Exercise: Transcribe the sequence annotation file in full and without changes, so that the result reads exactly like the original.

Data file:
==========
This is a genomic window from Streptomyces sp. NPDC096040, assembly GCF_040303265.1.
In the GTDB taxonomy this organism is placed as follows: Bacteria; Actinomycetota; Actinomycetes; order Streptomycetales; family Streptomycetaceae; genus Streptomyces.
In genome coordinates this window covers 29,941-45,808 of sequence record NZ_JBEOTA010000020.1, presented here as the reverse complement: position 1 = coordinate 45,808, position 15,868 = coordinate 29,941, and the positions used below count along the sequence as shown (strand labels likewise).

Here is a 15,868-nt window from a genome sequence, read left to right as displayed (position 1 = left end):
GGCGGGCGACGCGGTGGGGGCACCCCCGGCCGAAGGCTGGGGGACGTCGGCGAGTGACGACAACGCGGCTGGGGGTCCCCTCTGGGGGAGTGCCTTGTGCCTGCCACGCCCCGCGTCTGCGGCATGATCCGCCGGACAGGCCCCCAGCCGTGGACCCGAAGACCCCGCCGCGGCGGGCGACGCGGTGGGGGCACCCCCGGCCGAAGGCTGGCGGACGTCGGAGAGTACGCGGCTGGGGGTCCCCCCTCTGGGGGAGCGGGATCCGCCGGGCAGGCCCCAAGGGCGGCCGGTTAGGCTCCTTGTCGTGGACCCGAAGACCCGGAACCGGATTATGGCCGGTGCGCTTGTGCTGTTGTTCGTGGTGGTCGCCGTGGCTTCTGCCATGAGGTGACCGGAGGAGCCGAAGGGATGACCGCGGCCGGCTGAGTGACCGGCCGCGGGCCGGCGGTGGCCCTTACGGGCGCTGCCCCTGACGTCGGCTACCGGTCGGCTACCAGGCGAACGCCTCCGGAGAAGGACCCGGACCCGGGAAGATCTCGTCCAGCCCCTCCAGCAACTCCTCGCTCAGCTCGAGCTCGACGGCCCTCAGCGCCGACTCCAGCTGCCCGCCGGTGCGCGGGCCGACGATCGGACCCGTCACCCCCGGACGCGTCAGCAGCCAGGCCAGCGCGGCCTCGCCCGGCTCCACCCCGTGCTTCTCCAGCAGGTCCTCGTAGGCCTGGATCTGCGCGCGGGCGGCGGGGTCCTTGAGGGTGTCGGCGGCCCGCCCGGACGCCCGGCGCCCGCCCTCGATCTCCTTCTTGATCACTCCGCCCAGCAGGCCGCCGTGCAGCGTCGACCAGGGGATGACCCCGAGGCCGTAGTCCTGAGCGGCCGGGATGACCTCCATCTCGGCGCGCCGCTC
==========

This is a genomic window from Streptomyces sp. NPDC096040, assembly GCF_040303265.1.
In the GTDB taxonomy this organism is placed as follows: Bacteria; Actinomycetota; Actinomycetes; order Streptomycetales; family Streptomycetaceae; genus Streptomyces.
In genome coordinates this window covers 29,941-45,808 of sequence record NZ_JBEOTA010000020.1, presented here as the reverse complement: position 1 = coordinate 45,808, position 15,868 = coordinate 29,941, and the positions used below count along the sequence as shown (strand labels likewise).

Here is a 15,868-nt window from a genome sequence, read left to right as displayed (position 1 = left end):
GGCGGGCGACGCGGTGGGGGCACCCCCGGCCGAAGGCTGGGGGACGTCGGCGAGTGACGACAACGCGGCTGGGGGTCCCCTCTGGGGGAGTGCCTTGTGCCTGCCACGCCCCGCGTCTGCGGCATGATCCGCCGGACAGGCCCCCAGCCGTGGACCCGAAGACCCCGCCGCGGCGGGCGACGCGGTGGGGGCACCCCCGGCCGAAGGCTGGCGGACGTCGGAGAGTACGCGGCTGGGGGTCCCCCCTCTGGGGGAGCGGGATCCGCCGGGCAGGCCCCAAGGGCGGCCGGTTAGGCTCCTTGTCGTGGACCCGAAGACCCGGAACCGGATTATGGCCGGTGCGCTTGTGCTGTTGTTCGTGGTGGTCGCCGTGGCTTCTGCCATGAGGTGACCGGAGGAGCCGAAGGGATGACCGCGGCCGGCTGAGTGACCGGCCGCGGGCCGGCGGTGGCCCTTACGGGCGCTGCCCCTGACGTCGGCTACCGGTCGGCTACCAGGCGAACGCCTCCGGAGAAGGACCCGGACCCGGGAAGATCTCGTCCAGCCCCTCCAGCAACTCCTCGCTCAGCTCGAGCTCGACGGCCCTCAGCGCCGACTCCAGCTGCCCGCCGGTGCGCGGGCCGACGATCGGACCCGTCACCCCCGGACGCGTCAGCAGCCAGGCCAGCGCGGCCTCGCCCGGCTCCACCCCGTGCTTCTCCAGCAGGTCCTCGTAGGCCTGGATCTGCGCGCGGGCGGCGGGGTCCTTGAGGGTGTCGGCGGCCCGCCCGGACGCCCGGCGCCCGCCCTCGATCTCCTTCTTGATCACTCCGCCCAGCAGGCCGCCGTGCAGCGTCGACCAGGGGATGACCCCGAGGCCGTAGTCCTGAGCGGCCGGGATGACCTCCATCTCGGCGCGCCGCTC